Skip down to the
NIP-05 & Zola section if you already know about nostr and want to get right into the technical
specifics about nostr DNS verification with zola.
For the past few weeks, I've been doing some research on nostr, a new approach for decentralized social-networking.
What I appreciate about nostr is how radically simple the protocol really is. Anybody who is reasonably technical can understand the protocol at a high-level in just a few minutes, and it's fun to think about all the challenges and possibilities that will arise as it scales to millions of users.
I love how straightforward and to-the-point this answer is from the protocol FAQ, which I think is really getting at where all the hype is coming from.
This is very simple. Why hasn't anyone done it before?
I don't know, but I imagine it has to do with the fact that people making social networks are either companies wanting to make money or P2P activists who want to make a thing completely without servers. They both fail to see the specific mix of both worlds that Nostr uses.
Sometimes the best solutions are a blend of various approaches that, on their own, were optimized too far in one direction or another, as noted in the answer above. Nostr takes a different approach. It uses well-defined and standardized technology that has been around for quite some time, but never put together in this specific way. I think a lot of people see that same magic in bitcoin as well.
I'll save more philosophical rambling about nostr for another time. Now that I've finally setup a key-pair and
started posting to relays, I wanted to make a quick post about how I setup DNS verification of my public key using
zola, the static site generator this blog is rendered with.
The nostr protocol development process has the notion of a "NIP", or a "Nostr Implementation Possibility", in a similar vein to bitcoin's BIPs ("Bitcoin Improvement Proposals"). These are ways the community can propose new ideas or extentions to the base nostr protocol. Some may be mandatory, but most are optional, and can be specified for relays, clients, or both.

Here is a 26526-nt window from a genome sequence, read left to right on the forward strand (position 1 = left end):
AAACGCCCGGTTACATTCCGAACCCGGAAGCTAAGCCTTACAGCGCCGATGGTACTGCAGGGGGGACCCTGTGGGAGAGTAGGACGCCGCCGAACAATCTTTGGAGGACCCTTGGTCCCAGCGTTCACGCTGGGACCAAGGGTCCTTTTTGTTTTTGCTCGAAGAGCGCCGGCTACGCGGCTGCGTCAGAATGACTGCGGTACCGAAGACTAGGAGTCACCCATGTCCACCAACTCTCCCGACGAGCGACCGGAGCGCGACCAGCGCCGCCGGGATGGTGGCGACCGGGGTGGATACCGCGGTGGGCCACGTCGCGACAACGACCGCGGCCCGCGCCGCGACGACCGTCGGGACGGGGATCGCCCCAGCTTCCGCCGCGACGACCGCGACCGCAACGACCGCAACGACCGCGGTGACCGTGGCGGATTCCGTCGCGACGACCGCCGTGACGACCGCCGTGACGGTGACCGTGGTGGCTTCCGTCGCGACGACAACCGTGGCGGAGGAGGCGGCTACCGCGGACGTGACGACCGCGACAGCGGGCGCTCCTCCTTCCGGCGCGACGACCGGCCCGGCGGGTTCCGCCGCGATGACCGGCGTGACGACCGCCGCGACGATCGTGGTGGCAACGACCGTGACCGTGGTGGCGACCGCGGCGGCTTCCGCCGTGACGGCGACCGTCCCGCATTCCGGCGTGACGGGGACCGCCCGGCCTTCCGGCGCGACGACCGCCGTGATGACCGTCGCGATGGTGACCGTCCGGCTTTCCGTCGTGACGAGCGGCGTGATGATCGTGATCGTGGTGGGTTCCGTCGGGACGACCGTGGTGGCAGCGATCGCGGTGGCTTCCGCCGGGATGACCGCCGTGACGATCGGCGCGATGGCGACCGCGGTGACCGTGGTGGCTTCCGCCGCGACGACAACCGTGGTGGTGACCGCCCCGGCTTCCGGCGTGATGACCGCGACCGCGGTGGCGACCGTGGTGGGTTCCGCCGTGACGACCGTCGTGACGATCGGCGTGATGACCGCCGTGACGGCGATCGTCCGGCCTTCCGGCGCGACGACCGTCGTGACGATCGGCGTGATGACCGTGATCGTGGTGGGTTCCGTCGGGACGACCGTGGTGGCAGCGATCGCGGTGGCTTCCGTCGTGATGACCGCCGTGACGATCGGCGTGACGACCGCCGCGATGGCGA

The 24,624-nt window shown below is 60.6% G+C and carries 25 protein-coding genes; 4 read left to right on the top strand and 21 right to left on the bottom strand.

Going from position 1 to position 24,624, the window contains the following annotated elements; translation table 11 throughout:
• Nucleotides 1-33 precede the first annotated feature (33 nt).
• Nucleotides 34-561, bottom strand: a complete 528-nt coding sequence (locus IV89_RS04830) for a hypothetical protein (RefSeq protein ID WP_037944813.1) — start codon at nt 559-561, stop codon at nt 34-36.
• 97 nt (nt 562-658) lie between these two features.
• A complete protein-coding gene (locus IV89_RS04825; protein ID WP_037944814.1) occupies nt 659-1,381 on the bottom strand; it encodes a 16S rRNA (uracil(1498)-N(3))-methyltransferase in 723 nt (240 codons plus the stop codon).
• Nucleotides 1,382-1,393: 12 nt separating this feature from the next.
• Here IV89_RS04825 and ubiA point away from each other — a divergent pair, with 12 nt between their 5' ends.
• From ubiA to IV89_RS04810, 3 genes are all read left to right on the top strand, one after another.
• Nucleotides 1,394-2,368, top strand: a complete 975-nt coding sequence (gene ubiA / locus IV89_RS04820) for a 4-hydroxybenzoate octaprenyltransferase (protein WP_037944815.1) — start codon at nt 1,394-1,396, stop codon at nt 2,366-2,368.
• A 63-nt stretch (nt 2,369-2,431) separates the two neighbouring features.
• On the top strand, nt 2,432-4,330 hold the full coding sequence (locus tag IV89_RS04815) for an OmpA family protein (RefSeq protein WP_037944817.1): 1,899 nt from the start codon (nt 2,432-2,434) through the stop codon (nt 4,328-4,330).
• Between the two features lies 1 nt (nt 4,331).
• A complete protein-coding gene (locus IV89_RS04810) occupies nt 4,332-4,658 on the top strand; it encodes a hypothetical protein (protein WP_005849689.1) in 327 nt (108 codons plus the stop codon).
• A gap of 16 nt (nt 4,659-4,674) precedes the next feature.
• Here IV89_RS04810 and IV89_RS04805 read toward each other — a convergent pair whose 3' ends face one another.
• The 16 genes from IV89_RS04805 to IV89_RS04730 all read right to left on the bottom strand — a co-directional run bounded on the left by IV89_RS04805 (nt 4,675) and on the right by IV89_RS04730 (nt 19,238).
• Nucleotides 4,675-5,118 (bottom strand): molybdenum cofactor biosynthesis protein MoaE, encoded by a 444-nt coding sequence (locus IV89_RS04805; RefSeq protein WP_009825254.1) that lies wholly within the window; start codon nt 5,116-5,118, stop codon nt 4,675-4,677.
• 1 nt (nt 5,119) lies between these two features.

NIP-05 describes how clients can use DNS and a simple
GET request to add an extra mapping for a user on nostr. This can give some extra assurance to a follower
that who they are following is legitimate, or mark them as part of an organization (maybe a company or development group).
Basically, a user can sign a nostr event published to relays that sets metadata about their "account"
(technically, their public key). One of those fields that may be set is a
nip05 field, containing a
value. Clients can make a request to
https://domain.com/.well-known/nostr.json?name=name and if the public key returned
matches the public key of the signed metadata event, that "account" is a considered verified against that domain.
To be fair, if that domain is ever compromised in some way, the key mapping could also be compromised, misleading followers. But, it's a reasonable level of assurance, considering we're operating in a decentralized context.
Since I happen to own a custom domain, and I use
zola to render my content as a static site, I
wanted to figure out a way to add
NIP-05 verification to my nostr profile.
zola can do this pretty easily, but the setup is not immediately obvious. We know that for page content,
we should have markdown files and folders under our
content/ directory, and that these map to URL paths during the
NIP-05 specification, we need to have a path like
/.well-known/nostr.json under our domain we want
to verify against. If we create that file at
content/.well-known/nostr.json, build our site and try to navigate there,
we actually get a
This is because zola won't build any directory or include files in the final path structure if there isn't a
present in that directory. To get around this, we can create one at
content/.well-known/_index.md that looks like,
+++ title = "nostr.json" render = false +++
Looking at the section configuration options here
we can see that the
render option is used to prevent any actual template from being rendered into the final path,
but still leaves
/.well-known/nostr.json available to request.
nostr.json are present under
content/.well-known/, we're ready to build, re-publish our site,
and set our
nip05 identifier in a nostr client that supports it. (I used iris.to)
If you want to see the final result for this site, checkout nickmonad.blog/.well-known/nostr.json
Access-Control-Allow-Origin: *as a response header to all
"_"as the "name" in your
nostr.json. See the link above for this site as an example.